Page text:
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COVER STORY


Top of the chops


The most popular cosmetic procedures with men are:


• Nose reshaping (rhinoplasty)


• Eyelid surgery and eye lifts (blepharoplasty)


• Liposuction (for ‘love handles’ and belly)


• Microsuction (for double chin and jowls)


• Ear reshaping (otoplasty) • Breast reduction (gynaecomastia) • Hair transplantation


And the most popular non-surgical procedures are: • Botox


• Soft tissue fillers for lines around the mouth area


• Laser hair removal, especially to reduce hair on the back


• Chemical skin facial peel (microdermabrasion)


According to Dr Gertrude Huss, Clinical Director of the Jersey-based Hill Street Clinic, which practices both cosmetic dentistry and non-surgical medical aesthetics, there are two types of cosmetic surgical procedures that are on the rise. “First of all there is cosmetic enhancement which is to make something look better and someone more attractive, such as a chin implant,” she explains. “Then there is cosmetic correction, which is the improvement of a facial area due to structural imbalance or changes as a result of ageing. Examples of this are rhinoplasty [nose job], blepharoplasty [eyelid surgery], and facelifts.” The increasing number of men having


cosmetic surgery doesn’t come as a great surprise to Dr Huss, especially when it comes to improving employment prospects. “Pure vanity can be a driving force for certain male patients,” she explains. “But in many instances they feel the need to compete with other younger and more attractive male colleagues. There could also be a sexual motivation in looking more attractive, which adds a further dimension to the commonly held belief that men appear more attractive to women by being intelligent, powerful and rich.” Harley Medical


22 businesslife.co February/March 2012


Group’s Louise Braham agrees with Huss about the importance of a toned and youthful look in the work place, particularly with senior management. “I wouldn’t say that the nature of someone’s looks overall determines a man’s ability or potential success,” she says. “However, in a world where the awareness of aesthetics has grown and job security isn’t guaranteed, looking fresh and well is important when a man is at the top of his game.”


Under the knife So just who is having this work done? Cosmetic treatments may have become more affordable – non-surgical procedures can start at just a few hundred pounds – but surgery itself can still run into thousands of pounds and more. Contrary to what some may think, however,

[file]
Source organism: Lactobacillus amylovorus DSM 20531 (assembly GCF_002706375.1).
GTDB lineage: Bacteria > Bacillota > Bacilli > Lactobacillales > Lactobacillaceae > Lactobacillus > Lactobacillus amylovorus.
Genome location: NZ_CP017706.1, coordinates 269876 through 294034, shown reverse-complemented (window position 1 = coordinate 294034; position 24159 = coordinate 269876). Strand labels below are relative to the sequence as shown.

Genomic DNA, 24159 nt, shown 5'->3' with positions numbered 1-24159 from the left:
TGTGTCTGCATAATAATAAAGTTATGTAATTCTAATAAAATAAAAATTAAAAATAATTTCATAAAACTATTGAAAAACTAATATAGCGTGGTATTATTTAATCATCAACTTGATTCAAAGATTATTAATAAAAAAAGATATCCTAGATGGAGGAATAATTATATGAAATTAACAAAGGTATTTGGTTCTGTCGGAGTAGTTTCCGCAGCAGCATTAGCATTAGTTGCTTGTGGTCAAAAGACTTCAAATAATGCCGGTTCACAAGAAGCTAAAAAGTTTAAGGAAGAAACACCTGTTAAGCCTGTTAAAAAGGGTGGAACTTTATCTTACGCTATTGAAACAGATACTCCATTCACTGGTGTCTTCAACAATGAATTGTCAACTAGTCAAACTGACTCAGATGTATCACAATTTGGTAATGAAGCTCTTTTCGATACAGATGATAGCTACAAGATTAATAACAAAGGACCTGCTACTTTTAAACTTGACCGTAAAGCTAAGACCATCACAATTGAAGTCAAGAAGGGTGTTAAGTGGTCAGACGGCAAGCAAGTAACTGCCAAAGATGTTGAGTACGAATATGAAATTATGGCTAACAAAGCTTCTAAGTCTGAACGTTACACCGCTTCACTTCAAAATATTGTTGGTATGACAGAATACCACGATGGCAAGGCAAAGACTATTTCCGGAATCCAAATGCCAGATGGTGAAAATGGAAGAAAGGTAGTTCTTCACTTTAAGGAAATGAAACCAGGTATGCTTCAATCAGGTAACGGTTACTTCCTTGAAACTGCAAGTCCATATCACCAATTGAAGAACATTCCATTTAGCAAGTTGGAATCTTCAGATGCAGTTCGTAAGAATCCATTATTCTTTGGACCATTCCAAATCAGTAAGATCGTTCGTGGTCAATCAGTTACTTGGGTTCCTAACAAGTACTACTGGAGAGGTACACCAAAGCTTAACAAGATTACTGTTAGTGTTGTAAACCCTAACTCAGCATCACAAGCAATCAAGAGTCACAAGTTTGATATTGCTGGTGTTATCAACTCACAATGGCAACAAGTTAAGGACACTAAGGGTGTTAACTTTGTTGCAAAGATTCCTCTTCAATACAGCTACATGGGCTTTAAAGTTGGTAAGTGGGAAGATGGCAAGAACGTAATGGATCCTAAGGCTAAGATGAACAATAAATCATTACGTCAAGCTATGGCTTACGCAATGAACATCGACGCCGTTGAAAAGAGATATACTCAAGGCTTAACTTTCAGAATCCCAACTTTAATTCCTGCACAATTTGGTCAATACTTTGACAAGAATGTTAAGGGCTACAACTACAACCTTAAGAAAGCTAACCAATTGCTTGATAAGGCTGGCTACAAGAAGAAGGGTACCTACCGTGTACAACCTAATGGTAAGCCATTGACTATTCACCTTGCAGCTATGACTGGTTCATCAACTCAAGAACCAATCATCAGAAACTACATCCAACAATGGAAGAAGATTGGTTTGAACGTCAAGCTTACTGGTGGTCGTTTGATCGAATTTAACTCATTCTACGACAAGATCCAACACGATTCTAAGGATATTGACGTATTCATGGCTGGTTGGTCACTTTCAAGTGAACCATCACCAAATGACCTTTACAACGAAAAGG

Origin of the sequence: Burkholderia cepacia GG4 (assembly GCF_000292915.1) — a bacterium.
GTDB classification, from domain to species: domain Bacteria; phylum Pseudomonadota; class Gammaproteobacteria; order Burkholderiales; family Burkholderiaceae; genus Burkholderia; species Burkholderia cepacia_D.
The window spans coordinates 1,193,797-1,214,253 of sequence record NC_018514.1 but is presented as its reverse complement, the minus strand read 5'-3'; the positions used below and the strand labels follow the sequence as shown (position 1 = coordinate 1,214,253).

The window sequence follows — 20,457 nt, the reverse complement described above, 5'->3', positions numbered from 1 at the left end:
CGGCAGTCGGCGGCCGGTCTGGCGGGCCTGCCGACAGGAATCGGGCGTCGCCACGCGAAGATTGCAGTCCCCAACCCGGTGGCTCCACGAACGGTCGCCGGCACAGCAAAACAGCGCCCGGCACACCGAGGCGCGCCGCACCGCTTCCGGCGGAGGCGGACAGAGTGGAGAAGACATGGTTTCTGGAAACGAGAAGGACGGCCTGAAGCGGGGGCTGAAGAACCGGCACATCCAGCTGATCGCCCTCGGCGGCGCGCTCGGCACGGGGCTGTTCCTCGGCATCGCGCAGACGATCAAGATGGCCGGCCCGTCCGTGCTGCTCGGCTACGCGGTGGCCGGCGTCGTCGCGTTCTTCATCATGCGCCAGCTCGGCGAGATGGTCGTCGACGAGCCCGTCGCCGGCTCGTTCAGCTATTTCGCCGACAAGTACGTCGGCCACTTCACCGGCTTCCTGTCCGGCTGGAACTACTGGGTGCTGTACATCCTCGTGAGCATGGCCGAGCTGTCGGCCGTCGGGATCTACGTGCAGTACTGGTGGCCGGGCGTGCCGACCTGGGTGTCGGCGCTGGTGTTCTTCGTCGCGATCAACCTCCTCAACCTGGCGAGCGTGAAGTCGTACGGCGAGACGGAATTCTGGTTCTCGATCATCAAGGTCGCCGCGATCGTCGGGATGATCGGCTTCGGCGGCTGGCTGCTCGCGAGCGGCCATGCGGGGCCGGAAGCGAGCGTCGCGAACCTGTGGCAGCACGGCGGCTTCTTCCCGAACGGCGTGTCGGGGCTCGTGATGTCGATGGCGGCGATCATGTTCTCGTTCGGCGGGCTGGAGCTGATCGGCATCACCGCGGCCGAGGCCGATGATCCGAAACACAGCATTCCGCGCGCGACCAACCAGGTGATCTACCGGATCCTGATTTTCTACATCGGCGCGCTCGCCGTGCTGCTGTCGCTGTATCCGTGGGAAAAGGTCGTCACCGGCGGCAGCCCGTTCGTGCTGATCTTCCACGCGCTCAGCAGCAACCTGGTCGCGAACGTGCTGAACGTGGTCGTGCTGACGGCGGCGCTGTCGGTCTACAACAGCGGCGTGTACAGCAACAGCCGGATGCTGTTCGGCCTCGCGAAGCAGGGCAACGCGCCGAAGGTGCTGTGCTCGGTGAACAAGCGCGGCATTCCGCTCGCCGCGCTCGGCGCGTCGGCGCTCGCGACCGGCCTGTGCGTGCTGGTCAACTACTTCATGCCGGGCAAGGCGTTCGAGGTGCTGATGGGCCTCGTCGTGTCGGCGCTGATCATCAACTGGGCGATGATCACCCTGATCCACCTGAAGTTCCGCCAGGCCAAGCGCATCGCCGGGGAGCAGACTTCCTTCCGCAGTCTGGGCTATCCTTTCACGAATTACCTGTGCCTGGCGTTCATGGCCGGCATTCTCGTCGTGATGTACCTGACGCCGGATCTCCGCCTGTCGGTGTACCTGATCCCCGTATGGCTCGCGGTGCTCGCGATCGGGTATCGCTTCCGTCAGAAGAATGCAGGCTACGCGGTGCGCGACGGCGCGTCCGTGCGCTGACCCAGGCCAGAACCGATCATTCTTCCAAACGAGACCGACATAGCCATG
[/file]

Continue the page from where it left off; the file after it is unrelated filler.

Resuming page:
cosmetic surgery is not the sole domain of chiselled Hollywood actors, fashion entrepreneurs, Hugo Boss-suited media dudes and the pampered, rarefied few. At the Hill Street Clinic, because of its location in Jersey – where the main employer is the finance industry – successful, straight-up-and-down businessmen are the clinic’s mainstay. Of course, it’s all well and good for men


to slap on moisturiser and a bit of fake tan, but it is still quite a leap going under the knife. It’s probably fair to say, however, that much of the rise in cosmetic surgery has been driven by the cult of celebrity and the proliferation of successful men who have had ‘work’ done. “Celebrities like


Wayne Rooney, Simon Cowell and Jason Gardner, among others, have been quite open about procedures they have had done,” says Braham. “Political men in


power – Vladimir Putin, David Cameron, Tony Blair – who have opted for non-surgical procedures have also undoubtedly contributed to the general acceptance that it is okay to undergo procedures and treatments to look more aesthetically pleasing to the public.” You can also add to this list Gordon Ramsey,


who had his chin ‘filled’; Duncan Bannatyne, who admits to having his eye bags ‘done’; and, if the online scandalmongers are correct, it seems that Mr Putin has had a lot more than non-surgical procedures. Did someone say full facelift, cheek fillers and brow-lift? However, while the list of male celebrities


who have had cosmetic work done grows, there have been, unfortunately, an equal number of celebrities who have got carried away – step forward David Gest, Mickey Rourke and Pete Burns as some of the more dramatic vanity car crashes. Yes, you might want to look fresh and ‘lifted’, but no shareholder is going to enjoy having Frankenstein’s Monster at the head of the boardroom table, so keep it real. This is, perhaps, advice that Mike Jeffries, CEO of Abercrombie and Fitch should have listened to. With men and women now looking to stay


ahead of the game, one can only wonder what might come next. As with fashion, only the most up-to-the-minute and exotic will do. Now the hottest cosmetic treatment to hit the high street – brace yourself! – is the non-surgical bee venom facial that ‘freezes’ the face in a youthful glow. Invented by one of the UK’s leading beauty therapists, Deborah Mitchell, the treatment reportedly has met with Royal approval from The Duchess of Cornwall and a bevy of celebrities. You couldn’t make it up. n


THOM O’DWYER is a freelance beauty and fashion writer


Choosing the right surgeon


Here are a few basic guidelines to follow if you decide to have cosmetic surgical procedures:


• Choose a reputable clinic and surgeon • Ensure your surgeon is accredited with FRCS (Plast)


• Check your surgeon is on the General Medical Council’s specialist register of plastic surgeons


• Seek the opinions of previous patients, if possible • Be ultra-cautious of cosmetic surgery ‘package deals’ abroad


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